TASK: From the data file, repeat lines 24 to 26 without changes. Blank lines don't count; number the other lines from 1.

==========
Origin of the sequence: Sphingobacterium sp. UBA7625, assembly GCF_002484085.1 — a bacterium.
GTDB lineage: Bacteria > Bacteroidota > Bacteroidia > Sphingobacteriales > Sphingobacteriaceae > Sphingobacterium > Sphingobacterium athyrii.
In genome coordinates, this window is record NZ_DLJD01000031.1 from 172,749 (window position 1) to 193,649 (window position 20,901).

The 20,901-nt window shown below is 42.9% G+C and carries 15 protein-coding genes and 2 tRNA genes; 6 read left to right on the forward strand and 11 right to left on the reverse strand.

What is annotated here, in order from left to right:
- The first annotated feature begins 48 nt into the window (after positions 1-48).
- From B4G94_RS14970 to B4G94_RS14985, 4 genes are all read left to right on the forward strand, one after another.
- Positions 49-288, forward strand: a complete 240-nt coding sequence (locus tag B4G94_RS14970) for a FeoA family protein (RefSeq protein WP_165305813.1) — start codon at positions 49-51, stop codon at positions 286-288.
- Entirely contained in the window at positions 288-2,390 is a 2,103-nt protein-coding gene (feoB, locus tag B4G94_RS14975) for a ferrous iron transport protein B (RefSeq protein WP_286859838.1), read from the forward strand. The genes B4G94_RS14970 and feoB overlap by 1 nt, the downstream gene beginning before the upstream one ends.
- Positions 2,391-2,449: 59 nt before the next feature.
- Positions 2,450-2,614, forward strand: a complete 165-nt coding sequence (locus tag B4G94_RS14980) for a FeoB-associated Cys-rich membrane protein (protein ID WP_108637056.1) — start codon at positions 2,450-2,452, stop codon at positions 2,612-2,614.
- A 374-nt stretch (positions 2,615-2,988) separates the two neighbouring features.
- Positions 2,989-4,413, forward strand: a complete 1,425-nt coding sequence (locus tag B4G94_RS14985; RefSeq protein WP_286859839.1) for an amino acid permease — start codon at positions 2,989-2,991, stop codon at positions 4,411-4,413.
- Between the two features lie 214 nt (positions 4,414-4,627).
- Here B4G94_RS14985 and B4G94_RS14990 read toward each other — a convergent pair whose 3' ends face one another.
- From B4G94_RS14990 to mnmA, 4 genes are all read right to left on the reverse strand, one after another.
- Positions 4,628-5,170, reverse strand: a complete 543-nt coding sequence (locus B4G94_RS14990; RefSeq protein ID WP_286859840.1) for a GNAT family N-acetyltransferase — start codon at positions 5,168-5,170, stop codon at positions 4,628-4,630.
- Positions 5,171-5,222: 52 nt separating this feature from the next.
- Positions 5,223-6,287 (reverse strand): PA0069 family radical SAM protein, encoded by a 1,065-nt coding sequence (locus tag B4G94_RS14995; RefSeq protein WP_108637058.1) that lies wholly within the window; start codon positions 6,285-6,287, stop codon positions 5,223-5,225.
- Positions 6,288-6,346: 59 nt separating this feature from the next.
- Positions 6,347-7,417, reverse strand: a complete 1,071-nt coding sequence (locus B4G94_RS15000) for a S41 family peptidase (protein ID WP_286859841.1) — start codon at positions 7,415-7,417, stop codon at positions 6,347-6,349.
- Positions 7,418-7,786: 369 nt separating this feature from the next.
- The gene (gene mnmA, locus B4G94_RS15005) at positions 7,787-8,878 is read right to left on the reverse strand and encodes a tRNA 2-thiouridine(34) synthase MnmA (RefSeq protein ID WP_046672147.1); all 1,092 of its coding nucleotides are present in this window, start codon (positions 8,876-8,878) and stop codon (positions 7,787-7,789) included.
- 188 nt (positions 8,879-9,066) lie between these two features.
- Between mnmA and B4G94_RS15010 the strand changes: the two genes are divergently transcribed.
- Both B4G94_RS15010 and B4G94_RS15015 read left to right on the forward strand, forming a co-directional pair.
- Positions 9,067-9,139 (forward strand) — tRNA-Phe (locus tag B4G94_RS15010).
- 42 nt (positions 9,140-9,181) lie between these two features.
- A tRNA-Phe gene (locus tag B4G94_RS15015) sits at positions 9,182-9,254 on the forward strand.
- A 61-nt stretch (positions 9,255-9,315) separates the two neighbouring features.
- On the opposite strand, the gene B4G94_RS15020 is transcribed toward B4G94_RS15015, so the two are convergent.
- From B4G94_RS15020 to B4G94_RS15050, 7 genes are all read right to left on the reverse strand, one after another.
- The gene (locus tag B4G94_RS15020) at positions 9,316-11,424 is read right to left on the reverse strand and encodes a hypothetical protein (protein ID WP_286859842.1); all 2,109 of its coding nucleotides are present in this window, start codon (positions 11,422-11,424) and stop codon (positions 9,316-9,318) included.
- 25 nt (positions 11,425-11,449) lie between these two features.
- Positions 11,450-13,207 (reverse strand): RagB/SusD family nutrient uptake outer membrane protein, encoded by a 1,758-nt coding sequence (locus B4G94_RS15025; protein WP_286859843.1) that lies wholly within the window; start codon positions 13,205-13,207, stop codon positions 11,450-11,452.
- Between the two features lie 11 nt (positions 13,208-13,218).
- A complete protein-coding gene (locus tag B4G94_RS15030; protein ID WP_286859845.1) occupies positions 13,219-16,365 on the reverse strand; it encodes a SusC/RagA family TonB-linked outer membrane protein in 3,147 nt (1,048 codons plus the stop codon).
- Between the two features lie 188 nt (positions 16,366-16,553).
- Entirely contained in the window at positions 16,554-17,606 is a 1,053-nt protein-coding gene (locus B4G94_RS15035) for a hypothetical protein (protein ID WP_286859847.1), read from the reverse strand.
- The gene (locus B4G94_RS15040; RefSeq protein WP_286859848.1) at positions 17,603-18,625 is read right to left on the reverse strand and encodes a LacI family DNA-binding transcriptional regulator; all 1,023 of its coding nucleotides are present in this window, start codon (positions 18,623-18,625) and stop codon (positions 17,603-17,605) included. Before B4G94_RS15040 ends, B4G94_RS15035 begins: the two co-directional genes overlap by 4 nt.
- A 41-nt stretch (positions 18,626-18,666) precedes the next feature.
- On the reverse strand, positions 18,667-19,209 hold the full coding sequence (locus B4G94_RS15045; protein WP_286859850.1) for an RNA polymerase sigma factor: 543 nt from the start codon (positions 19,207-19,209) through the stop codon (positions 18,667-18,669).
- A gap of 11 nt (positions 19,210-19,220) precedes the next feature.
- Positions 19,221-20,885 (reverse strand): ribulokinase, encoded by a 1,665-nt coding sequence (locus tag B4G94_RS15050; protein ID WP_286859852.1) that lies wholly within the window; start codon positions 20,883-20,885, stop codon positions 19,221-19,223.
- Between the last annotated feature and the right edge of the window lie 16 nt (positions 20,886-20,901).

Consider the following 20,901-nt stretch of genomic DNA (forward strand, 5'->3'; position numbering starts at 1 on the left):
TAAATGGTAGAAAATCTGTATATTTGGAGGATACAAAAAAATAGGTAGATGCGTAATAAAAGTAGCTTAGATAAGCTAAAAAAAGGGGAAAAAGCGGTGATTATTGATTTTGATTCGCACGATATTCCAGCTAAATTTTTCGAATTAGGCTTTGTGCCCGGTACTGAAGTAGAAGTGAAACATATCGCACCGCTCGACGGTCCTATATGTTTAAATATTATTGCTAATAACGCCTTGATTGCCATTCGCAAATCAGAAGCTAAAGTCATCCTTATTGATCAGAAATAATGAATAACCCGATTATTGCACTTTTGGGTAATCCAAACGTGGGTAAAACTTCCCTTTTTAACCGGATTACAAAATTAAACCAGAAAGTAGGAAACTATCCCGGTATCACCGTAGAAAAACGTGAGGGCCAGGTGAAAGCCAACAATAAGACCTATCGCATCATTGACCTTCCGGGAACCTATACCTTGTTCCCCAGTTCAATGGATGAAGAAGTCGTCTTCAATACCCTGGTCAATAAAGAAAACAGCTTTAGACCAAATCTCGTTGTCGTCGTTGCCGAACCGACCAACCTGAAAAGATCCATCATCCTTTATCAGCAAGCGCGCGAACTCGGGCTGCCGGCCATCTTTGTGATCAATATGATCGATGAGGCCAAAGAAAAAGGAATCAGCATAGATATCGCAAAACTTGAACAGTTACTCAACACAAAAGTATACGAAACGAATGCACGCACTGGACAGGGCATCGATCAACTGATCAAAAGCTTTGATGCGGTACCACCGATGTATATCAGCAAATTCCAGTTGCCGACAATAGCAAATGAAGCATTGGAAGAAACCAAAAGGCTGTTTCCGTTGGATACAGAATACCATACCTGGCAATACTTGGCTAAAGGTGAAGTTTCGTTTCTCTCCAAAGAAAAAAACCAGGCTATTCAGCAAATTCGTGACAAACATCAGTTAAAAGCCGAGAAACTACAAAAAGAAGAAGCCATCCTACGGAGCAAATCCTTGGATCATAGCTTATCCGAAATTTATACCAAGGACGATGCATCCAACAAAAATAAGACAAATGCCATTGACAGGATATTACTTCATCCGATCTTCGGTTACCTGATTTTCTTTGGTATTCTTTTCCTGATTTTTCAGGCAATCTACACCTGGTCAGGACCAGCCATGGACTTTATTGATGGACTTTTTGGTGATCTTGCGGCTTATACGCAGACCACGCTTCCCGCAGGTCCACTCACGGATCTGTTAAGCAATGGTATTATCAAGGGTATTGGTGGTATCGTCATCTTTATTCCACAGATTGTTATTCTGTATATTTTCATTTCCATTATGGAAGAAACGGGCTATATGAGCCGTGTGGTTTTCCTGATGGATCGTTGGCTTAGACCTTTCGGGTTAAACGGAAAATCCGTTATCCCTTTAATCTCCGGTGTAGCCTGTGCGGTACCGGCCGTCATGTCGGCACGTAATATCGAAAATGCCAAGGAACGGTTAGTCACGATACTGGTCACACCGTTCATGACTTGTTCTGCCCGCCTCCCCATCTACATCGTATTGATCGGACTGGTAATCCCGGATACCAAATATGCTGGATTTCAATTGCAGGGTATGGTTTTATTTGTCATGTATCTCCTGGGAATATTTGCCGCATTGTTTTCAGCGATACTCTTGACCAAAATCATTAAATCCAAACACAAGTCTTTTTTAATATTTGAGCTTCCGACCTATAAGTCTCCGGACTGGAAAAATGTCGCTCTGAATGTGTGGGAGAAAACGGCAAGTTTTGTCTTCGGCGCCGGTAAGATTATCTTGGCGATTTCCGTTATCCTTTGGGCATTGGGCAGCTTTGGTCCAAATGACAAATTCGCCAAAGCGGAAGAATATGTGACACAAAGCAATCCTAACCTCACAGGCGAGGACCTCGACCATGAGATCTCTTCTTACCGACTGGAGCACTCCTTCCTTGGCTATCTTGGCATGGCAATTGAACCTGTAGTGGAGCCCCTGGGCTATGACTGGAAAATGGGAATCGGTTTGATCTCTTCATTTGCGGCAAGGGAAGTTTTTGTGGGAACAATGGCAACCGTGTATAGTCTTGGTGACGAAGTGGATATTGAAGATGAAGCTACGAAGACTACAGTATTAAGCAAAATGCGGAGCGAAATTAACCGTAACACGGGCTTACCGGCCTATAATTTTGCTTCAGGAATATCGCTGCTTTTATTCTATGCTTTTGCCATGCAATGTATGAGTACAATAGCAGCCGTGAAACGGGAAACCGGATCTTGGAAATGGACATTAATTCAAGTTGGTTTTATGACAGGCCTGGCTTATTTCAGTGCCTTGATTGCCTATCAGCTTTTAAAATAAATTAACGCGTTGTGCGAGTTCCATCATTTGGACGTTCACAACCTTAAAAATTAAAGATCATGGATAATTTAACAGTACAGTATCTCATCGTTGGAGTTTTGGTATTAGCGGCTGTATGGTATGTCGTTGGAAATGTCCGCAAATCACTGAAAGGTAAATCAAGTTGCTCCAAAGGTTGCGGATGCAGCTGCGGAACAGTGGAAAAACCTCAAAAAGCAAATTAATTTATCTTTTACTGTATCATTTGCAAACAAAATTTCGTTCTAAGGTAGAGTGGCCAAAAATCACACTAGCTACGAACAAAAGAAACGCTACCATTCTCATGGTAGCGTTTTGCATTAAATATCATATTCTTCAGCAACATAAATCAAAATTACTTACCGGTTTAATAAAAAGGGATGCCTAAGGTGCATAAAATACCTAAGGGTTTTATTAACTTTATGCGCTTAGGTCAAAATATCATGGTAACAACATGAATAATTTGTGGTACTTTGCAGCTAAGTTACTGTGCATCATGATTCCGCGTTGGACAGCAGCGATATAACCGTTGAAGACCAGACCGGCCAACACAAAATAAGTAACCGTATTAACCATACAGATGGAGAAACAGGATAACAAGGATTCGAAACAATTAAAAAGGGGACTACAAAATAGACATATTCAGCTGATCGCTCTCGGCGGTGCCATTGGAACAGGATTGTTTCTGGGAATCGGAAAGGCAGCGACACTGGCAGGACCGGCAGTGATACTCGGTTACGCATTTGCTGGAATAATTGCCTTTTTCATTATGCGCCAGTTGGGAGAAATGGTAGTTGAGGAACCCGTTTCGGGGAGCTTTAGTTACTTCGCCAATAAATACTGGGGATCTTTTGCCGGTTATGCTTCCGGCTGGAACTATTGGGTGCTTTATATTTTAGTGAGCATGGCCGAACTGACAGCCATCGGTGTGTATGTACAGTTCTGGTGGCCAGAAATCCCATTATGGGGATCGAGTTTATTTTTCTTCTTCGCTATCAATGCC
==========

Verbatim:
- 188 nt (positions 8,879-9,066) lie between these two features.
- Between mnmA and B4G94_RS15010 the strand changes: the two genes are divergently transcribed.
- Both B4G94_RS15010 and B4G94_RS15015 read left to right on the forward strand, forming a co-directional pair.